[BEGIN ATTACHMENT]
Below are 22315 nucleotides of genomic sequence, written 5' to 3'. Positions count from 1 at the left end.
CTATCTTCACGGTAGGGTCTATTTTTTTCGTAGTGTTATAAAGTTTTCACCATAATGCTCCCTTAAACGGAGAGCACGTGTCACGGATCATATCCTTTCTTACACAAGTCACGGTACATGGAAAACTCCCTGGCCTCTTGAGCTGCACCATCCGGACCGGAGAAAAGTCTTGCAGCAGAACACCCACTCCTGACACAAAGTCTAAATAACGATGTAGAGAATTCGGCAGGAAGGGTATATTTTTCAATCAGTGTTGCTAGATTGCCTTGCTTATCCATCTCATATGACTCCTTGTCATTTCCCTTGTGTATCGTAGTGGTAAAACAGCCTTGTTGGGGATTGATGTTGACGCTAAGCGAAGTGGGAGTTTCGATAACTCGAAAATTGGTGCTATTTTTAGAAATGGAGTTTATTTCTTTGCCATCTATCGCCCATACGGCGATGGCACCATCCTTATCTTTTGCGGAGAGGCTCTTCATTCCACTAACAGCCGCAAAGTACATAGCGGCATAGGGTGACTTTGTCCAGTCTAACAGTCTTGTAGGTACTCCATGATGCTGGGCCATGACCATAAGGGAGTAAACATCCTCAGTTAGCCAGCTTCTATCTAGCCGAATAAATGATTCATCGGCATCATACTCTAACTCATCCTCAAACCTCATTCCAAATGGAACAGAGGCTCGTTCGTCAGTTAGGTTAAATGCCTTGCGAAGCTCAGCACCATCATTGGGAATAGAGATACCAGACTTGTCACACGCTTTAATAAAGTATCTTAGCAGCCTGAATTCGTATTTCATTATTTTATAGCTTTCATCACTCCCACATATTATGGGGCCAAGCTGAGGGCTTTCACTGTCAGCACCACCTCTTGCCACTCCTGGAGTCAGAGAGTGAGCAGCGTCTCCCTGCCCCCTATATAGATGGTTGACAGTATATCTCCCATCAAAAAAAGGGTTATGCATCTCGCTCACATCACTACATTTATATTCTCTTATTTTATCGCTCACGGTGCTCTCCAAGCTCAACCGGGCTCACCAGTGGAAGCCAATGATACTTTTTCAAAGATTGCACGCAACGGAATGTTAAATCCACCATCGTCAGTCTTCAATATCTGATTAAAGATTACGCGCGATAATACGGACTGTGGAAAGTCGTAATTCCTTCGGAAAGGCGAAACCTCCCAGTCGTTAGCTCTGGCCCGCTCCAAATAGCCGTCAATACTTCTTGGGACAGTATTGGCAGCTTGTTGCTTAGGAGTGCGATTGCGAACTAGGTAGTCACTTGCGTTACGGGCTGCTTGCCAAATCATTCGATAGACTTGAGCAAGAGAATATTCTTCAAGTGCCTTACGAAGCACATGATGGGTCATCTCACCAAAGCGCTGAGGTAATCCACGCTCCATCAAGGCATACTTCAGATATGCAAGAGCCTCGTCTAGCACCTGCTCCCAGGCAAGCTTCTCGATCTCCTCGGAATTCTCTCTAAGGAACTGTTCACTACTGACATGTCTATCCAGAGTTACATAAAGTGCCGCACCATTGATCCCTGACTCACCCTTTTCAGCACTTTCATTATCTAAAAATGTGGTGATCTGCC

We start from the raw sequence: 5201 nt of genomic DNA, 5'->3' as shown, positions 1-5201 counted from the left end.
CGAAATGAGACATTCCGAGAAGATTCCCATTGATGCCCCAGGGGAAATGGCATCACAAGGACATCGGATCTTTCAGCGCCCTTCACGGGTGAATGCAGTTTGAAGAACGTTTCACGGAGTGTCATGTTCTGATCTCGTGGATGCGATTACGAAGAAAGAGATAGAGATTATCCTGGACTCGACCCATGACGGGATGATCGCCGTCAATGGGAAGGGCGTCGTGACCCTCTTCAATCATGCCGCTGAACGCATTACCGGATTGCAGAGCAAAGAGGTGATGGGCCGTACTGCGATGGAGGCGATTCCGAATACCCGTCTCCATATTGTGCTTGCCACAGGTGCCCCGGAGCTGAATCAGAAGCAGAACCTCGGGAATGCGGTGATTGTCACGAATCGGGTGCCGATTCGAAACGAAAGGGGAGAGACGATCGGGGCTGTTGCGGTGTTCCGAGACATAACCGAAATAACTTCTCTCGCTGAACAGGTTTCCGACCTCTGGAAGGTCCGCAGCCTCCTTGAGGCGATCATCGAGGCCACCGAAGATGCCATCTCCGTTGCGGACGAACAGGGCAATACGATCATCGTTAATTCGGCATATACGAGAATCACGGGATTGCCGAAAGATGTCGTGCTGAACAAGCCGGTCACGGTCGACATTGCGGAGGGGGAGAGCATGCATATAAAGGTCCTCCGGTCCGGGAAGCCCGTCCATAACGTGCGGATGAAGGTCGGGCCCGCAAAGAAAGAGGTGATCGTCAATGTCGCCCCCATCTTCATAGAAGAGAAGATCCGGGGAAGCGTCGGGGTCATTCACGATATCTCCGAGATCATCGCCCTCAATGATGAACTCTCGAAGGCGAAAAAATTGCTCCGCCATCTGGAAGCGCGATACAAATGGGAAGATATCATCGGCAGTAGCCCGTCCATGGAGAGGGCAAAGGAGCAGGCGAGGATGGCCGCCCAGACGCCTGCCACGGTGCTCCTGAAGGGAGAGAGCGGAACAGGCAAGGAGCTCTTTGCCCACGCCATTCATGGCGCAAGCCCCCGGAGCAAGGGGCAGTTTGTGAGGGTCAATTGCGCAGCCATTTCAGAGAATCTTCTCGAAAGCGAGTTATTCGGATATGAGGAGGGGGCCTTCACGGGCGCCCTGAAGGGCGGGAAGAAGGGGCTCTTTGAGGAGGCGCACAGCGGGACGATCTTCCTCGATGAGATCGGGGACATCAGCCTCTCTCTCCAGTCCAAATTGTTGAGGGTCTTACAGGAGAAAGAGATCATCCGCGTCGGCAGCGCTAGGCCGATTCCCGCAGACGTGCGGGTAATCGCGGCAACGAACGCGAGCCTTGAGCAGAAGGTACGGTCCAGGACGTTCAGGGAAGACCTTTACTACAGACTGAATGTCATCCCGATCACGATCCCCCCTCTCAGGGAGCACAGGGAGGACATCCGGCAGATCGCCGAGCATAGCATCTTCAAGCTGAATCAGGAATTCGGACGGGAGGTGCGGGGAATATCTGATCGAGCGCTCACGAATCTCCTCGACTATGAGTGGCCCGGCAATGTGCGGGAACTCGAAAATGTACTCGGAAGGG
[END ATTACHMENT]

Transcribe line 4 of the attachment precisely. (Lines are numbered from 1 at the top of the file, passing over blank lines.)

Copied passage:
CGAAATGAGACATTCCGAGAAGATTCCCATTGATGCCCCAGGGGAAATGGCATCACAAGGACATCGGATCTTTCAGCGCCCTTCACGGGTGAATGCAGTTTGAAGAACGTTTCACGGAGTGTCATGTTCTGATCTCGTGGATGCGATTACGAAGAAAGAGATAGAGATTATCCTGGACTCGACCCATGACGGGATGATCGCCGTCAATGGGAAGGGCGTCGTGACCCTCTTCAATCATGCCGCTGAACGCATTACCGGATTGCAGAGCAAAGAGGTGATGGGCCGTACTGCGATGGAGGCGATTCCGAATACCCGTCTCCATATTGTGCTTGCCACAGGTGCCCCGGAGCTGAATCAGAAGCAGAACCTCGGGAATGCGGTGATTGTCACGAATCGGGTGCCGATTCGAAACGAAAGGGGAGAGACGATCGGGGCTGTTGCGGTGTTCCGAGACATAACCGAAATAACTTCTCTCGCTGAACAGGTTTCCGACCTCTGGAAGGTCCGCAGCCTCCTTGAGGCGATCATCGAGGCCACCGAAGATGCCATCTCCGTTGCGGACGAACAGGGCAATACGATCATCGTTAATTCGGCATATACGAGAATCACGGGATTGCCGAAAGATGTCGTGCTGAACAAGCCGGTCACGGTCGACATTGCGGAGGGGGAGAGCATGCATATAAAGGTCCTCCGGTCCGGGAAGCCCGTCCATAACGTGCGGATGAAGGTCGGGCCCGCAAAGAAAGAGGTGATCGTCAATGTCGCCCCCATCTTCATAGAAGAGAAGATCCGGGGAAGCGTCGGGGTCATTCACGATATCTCCGAGATCATCGCCCTCAATGATGAACTCTCGAAGGCGAAAAAATTGCTCCGCCATCTGGAAGCGCGATACAAATGGGAAGATATCATCGGCAGTAGCCCGTCCATGGAGAGGGCAAAGGAGCAGGCGAGGATGGCCGCCCAGACGCCTGCCACGGTGCTCCTGAAGGGAGAGAGCGGAACAGGCAAGGAGCTCTTTGCCCACGCCATTCATGGCGCAAGCCCCCGGAGCAAGGGGCAGTTTGTGAGGGTCAATTGCGCAGCCATTTCAGAGAATCTTCTCGAAAGCGAGTTATTCGGATATGAGGAGGGGGCCTTCACGGGCGCCCTGAAGGGCGGGAAGAAGGGGCTCTTTGAGGAGGCGCACAGCGGGACGATCTTCCTCGATGAGATCGGGGACATCAGCCTCTCTCTCCAGTCCAAATTGTTGAGGGTCTTACAGGAGAAAGAGATCATCCGCGTCGGCAGCGCTAGGCCGATTCCCGCAGACGTGCGGGTAATCGCGGCAACGAACGCGAGCCTTGAGCAGAAGGTACGGTCCAGGACGTTCAGGGAAGACCTTTACTACAGACTGAATGTCATCCCGATCACGATCCCCCCTCTCAGGGAGCACAGGGAGGACATCCGGCAGATCGCCGAGCATAGCATCTTCAAGCTGAATCAGGAATTCGGACGGGAGGTGCGGGGAATATCTGATCGAGCGCTCACGAATCTCCTCGACTATGAGTGGCCCGGCAATGTGCGGGAACTCGAAAATGTACTCGGAAGGG